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Vine Grove council continues tax debate

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By Joshua Coffman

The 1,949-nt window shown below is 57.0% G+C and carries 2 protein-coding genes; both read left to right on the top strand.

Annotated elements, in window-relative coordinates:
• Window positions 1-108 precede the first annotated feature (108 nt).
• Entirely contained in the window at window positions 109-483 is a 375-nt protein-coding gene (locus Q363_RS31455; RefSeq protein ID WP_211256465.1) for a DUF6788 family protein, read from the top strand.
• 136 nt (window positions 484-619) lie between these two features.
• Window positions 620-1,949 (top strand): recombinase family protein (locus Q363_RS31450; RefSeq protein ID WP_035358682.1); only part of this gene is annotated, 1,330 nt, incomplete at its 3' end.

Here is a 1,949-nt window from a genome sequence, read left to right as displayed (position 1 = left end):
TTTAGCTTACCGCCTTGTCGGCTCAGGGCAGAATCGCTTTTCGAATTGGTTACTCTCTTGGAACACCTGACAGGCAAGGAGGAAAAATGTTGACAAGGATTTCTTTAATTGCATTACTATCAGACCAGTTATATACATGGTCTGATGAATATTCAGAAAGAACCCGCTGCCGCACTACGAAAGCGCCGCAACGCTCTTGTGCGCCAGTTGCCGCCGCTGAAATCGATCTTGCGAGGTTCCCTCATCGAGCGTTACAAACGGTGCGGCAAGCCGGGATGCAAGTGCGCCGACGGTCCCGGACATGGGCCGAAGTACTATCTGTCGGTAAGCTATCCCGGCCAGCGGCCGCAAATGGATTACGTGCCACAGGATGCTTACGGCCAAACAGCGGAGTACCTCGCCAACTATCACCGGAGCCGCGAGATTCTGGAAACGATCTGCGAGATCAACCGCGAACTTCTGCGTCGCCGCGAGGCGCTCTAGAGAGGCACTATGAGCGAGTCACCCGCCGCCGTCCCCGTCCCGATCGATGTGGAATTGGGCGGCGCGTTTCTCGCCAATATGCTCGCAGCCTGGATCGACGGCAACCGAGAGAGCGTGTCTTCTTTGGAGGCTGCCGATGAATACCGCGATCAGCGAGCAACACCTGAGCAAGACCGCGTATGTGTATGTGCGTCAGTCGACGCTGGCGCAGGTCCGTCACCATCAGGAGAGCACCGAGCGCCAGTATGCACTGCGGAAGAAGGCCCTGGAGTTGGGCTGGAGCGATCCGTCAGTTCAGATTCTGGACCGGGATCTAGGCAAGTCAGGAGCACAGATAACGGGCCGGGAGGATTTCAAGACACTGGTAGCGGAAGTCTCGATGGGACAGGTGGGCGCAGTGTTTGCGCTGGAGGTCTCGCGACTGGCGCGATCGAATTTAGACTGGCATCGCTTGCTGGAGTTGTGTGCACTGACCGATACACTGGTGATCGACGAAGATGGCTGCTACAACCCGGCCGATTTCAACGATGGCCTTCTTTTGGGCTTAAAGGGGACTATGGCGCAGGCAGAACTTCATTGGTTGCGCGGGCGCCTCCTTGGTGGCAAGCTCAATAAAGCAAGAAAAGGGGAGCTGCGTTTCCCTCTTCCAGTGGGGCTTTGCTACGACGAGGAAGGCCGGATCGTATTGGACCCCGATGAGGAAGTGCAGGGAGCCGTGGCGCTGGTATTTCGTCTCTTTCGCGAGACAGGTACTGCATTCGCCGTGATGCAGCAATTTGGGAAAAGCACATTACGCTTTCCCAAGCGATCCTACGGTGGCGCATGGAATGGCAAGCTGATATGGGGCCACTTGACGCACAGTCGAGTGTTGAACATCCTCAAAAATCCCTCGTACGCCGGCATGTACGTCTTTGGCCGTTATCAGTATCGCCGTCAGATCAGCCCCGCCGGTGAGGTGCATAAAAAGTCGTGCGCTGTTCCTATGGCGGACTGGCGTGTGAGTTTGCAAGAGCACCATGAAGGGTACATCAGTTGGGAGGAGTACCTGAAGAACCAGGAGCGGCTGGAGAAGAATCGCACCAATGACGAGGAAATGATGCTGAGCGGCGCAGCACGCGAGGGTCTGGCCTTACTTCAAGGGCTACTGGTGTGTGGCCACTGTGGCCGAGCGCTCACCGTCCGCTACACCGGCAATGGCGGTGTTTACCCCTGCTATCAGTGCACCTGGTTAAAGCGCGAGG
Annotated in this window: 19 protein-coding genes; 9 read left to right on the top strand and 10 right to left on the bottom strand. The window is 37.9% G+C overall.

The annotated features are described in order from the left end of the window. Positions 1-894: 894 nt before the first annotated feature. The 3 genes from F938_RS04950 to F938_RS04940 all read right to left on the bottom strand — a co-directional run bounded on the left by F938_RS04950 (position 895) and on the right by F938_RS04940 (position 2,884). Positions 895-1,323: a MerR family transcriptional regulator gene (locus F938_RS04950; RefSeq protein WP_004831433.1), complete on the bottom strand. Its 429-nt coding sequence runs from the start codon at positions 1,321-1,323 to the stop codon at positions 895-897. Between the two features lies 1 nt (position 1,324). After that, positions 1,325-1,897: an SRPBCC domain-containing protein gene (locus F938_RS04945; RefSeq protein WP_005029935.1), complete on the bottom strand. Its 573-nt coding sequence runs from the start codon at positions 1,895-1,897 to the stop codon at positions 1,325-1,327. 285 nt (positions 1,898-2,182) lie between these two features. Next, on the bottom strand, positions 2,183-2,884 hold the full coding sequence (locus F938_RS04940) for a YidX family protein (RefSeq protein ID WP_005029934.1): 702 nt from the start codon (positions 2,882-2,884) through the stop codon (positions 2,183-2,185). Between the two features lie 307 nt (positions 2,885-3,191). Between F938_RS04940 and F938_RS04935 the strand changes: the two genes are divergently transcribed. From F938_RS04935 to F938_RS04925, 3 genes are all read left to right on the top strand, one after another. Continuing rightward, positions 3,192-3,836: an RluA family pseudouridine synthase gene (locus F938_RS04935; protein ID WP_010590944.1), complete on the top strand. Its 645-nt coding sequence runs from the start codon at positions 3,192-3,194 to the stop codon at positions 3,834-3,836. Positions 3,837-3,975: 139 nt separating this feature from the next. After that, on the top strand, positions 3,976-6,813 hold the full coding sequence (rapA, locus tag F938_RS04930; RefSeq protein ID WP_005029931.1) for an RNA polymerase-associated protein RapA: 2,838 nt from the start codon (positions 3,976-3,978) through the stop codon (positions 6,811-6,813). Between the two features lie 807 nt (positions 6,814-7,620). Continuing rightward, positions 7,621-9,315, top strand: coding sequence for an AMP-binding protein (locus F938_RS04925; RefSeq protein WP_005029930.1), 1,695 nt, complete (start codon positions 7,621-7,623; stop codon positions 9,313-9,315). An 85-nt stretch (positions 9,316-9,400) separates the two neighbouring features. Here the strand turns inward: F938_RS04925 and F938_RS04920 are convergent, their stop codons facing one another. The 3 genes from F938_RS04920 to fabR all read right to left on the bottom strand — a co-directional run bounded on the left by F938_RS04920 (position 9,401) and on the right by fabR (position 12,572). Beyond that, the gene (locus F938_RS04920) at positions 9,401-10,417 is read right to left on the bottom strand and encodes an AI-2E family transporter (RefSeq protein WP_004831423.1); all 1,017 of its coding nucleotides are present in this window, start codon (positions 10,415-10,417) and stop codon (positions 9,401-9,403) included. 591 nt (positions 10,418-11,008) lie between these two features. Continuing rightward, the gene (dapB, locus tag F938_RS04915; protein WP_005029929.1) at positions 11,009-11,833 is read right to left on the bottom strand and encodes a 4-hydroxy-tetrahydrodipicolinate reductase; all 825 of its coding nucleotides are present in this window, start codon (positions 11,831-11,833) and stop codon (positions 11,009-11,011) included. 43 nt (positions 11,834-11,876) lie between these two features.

By JOSHUA COFFMAN jcoffman@thenewsenterprise.com VINE GROVE — Talk continued Monday night on a proposed 1 percent occupational tax, but City Council members took no action on it. Also, days before the state’s June 30 deadline, council members passed a projected $2.76 million budget that leaves about $115,000 in surplus. Tax talk, however, dominated most of the night. Councilman Eric Vowels, continuing discussion that first sprang up six months ago as leaders look for more ways to raise money for the city of Vine Grove, said he had talked with other city officials, including Radcliff financial officer Chance Fox, whom Vowels said echoed comments of other municipal officials. “‘I don’t see how you all function without it,’” the councilman recalled Fox saying. Vowels estimated the tax would generate about $100,000 annually or roughly 10 percent of the city’s current general fund. Councilman Keena Straney also voiced support for the tax. “I think it’s something we’re going to have to have at one time or another,” he said. “I say we lay out our options and go from there.” Vowels noted the need to replace police cars and equip officers with more high-tech equipment, expand the city’s parks and recreation, purchase emergency warning sirens and repair crumbling sidewalks. Critics however, including Mayor Donovan Smith, said the proposed tax would not cover all of the items and said the city could continue operating without more money from taxpayers. Smith said he ran against an occupational tax when first elected mayor a decade ago; he argued that time has shown it wasn’t needed then and he insists the tax isn’t needed now. “Those folks were proven wrong then and I think, if we do not pass an occupational tax, those who are against it (now) will be proven right again,” Smith said. Councilman Mark Allen also sharply challenged the rationale for a new tax, saying “people with two or three jobs, they’re doing without, too. Sometimes you have to cut back.” Councilman Blake Proffitt seemed to be on the fence about the tax. “I don’t know which way is the right way,” he said, though he noted the city’s perceived financial strains would likely prompt a need for more money. “The budget is tight and it’s going to do nothing but get worse. … We need to research this and make the right decision, but there’s no doubt we’re going to have to pay for some things.” Councilmen Donnie Lynch and Bill Singer did not attend Monday night’s meeting. Though Vowels said he wanted to find a way to raise money while minimally impacting residents, Smith called the proposal a “teacher tax.” “That’s 100 percent ludicrous,” interjected Vowels, who works for the county school system. “If it’s not a teacher tax, I don’t know what it is,” Smith rebutted. “That’s where the money’s coming from. The state government gave them 1 percent and now Vine Grove wants to take it. … If you exclude the teachers, I don’t think you would be proposing this.” Vowels reaffirmed his desire to plan and pay for long-range projects, which without the tax, he said, “will eat up the city’s money.” “We’re putting things off, saying we can do things later,” Vowels said. “I think we owe it to our residents, our citizens, to do more than just get by.” Council members could look at an ordinance to enact a tax as soon as its July 7 meeting. Joshua Coffman can be reached at (270) 505-1740.